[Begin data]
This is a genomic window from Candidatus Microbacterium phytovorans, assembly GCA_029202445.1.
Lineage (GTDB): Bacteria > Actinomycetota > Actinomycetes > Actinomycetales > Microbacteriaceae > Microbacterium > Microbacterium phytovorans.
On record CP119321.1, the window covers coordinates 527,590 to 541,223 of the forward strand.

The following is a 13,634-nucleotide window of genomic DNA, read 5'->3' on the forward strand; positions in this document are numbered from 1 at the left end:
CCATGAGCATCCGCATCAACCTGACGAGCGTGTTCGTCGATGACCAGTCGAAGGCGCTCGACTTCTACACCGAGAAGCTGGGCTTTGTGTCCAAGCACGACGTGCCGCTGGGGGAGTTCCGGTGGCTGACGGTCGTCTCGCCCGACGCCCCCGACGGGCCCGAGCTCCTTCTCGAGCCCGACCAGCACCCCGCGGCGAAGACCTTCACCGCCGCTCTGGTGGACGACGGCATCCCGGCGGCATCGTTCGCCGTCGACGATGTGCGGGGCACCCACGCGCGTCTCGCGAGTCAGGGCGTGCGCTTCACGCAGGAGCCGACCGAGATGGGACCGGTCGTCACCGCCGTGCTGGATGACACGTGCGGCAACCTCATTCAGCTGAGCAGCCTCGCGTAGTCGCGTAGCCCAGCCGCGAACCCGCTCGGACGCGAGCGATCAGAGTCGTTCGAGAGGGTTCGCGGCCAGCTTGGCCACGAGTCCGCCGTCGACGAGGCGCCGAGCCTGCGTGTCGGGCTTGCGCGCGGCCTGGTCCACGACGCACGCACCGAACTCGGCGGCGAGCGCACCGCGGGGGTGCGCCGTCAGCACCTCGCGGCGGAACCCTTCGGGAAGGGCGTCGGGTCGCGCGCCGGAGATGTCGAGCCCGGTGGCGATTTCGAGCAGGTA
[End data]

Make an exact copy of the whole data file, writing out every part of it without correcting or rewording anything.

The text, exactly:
This is a genomic window from Candidatus Microbacterium phytovorans, assembly GCA_029202445.1.
Lineage (GTDB): Bacteria > Actinomycetota > Actinomycetes > Actinomycetales > Microbacteriaceae > Microbacterium > Microbacterium phytovorans.
On record CP119321.1, the window covers coordinates 527,590 to 541,223 of the forward strand.

The following is a 13,634-nucleotide window of genomic DNA, read 5'->3' on the forward strand; positions in this document are numbered from 1 at the left end:
CCATGAGCATCCGCATCAACCTGACGAGCGTGTTCGTCGATGACCAGTCGAAGGCGCTCGACTTCTACACCGAGAAGCTGGGCTTTGTGTCCAAGCACGACGTGCCGCTGGGGGAGTTCCGGTGGCTGACGGTCGTCTCGCCCGACGCCCCCGACGGGCCCGAGCTCCTTCTCGAGCCCGACCAGCACCCCGCGGCGAAGACCTTCACCGCCGCTCTGGTGGACGACGGCATCCCGGCGGCATCGTTCGCCGTCGACGATGTGCGGGGCACCCACGCGCGTCTCGCGAGTCAGGGCGTGCGCTTCACGCAGGAGCCGACCGAGATGGGACCGGTCGTCACCGCCGTGCTGGATGACACGTGCGGCAACCTCATTCAGCTGAGCAGCCTCGCGTAGTCGCGTAGCCCAGCCGCGAACCCGCTCGGACGCGAGCGATCAGAGTCGTTCGAGAGGGTTCGCGGCCAGCTTGGCCACGAGTCCGCCGTCGACGAGGCGCCGAGCCTGCGTGTCGGGCTTGCGCGCGGCCTGGTCCACGACGCACGCACCGAACTCGGCGGCGAGCGCACCGCGGGGGTGCGCCGTCAGCACCTCGCGGCGGAACCCTTCGGGAAGGGCGTCGGGTCGCGCGCCGGAGATGTCGAGCCCGGTGGCGATTTCGAGCAGGTA